Back in 2010, we learned that the Library of Congress had struck a deal with the fine folks over at Twitter to archive every public tweet ever made. In order for this to be accomplished, the Library of Congress first had to go back to 2006 and, starting with the first tweet ever sent using the service, archive all of the tweets to April 2010. This required that the Library of Congress not only create a way to manage a constant stream of tweets on a daily basis, but to also "create a structure for organizing the entire archive by date."
The Library of Congress says that all of those goals will be completed this month. Amazingly, the archive the Library has amassed - in less than three years, remember - now comes in at a staggering 170 billion tweets. That certainly isn't anything to scoff at, and the rate at which new tweets are being added per day is almost just as absurd.
In February 2011, the number of new tweets the Library of Congress had coming in per day was right around 140 million. In the time since, that number has grown almost half a billion tweets per day. 500 million tweets is a lot to archive each and every day, so you can bet the Library of Congress is pouring a ton of resources into this project.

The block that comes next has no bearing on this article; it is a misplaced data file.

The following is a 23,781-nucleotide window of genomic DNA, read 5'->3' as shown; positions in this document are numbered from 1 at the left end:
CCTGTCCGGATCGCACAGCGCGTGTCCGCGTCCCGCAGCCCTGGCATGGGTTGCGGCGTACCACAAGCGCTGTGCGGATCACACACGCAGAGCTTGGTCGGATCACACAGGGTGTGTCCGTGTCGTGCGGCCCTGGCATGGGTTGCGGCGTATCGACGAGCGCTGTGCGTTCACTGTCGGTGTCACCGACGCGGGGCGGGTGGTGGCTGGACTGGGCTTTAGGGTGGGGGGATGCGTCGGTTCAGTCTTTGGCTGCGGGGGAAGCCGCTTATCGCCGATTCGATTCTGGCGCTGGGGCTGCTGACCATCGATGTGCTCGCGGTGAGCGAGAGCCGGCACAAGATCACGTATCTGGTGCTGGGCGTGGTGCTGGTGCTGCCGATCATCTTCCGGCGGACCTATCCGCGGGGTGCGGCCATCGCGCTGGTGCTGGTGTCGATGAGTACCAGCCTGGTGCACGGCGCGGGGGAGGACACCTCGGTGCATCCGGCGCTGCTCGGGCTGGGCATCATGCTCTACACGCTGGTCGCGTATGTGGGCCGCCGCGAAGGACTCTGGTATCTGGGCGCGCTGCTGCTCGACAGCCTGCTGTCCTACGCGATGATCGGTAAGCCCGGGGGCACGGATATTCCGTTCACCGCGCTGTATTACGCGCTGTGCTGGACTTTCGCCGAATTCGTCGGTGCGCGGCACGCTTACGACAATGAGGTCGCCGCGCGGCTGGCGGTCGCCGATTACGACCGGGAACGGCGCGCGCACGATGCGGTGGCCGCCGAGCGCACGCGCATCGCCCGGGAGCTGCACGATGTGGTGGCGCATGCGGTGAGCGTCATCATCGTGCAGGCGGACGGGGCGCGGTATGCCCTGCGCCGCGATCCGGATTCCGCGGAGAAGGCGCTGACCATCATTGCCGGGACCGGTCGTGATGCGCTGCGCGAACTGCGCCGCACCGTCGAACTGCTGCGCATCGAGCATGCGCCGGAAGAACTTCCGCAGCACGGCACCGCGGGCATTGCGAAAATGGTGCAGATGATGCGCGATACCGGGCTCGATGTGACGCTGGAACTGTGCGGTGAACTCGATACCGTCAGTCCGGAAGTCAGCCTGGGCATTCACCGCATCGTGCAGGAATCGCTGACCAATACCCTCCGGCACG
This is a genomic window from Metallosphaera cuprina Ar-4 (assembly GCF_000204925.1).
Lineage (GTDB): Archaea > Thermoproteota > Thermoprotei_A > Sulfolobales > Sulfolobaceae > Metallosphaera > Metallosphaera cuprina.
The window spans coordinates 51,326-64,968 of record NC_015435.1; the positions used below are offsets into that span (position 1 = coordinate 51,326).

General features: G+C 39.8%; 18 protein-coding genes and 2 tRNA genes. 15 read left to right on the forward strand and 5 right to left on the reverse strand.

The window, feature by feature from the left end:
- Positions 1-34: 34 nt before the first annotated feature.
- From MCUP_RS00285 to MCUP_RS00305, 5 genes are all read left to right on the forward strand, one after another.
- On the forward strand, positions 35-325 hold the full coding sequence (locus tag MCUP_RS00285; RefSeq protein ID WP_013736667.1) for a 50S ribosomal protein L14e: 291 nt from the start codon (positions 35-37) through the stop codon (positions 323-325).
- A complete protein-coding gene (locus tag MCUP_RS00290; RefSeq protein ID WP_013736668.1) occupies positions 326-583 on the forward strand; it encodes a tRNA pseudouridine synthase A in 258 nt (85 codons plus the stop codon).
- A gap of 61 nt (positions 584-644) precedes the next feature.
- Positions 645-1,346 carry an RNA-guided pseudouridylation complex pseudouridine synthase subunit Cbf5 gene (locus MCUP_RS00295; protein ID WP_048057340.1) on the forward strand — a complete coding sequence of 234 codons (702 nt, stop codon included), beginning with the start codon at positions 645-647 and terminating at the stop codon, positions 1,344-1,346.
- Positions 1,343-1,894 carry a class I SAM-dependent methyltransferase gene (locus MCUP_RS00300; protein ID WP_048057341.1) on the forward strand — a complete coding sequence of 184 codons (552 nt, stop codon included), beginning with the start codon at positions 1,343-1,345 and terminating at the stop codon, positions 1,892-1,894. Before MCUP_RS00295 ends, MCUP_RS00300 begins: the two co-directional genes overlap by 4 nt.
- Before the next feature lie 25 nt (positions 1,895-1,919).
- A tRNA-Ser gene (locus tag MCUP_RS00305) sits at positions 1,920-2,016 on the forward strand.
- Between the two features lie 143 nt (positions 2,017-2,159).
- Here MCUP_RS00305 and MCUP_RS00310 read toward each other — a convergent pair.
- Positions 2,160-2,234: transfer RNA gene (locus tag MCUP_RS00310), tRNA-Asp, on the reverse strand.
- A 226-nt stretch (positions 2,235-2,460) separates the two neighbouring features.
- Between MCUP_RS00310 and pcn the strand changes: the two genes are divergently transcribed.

Now that the Library of Congress has figured out a way to effectively archive and organize all of these tweets, next on the list is making the archive easily accessible to researchers in a "comprehensive, useful way." It sounds like this is expected to take some time, as there are some "significant technology challenges" that need to be overcome before this portion of the project is complete. We'll be keeping an eye on this ongoing project, so keep it here at SlashGear for more!
[via Library of Congress]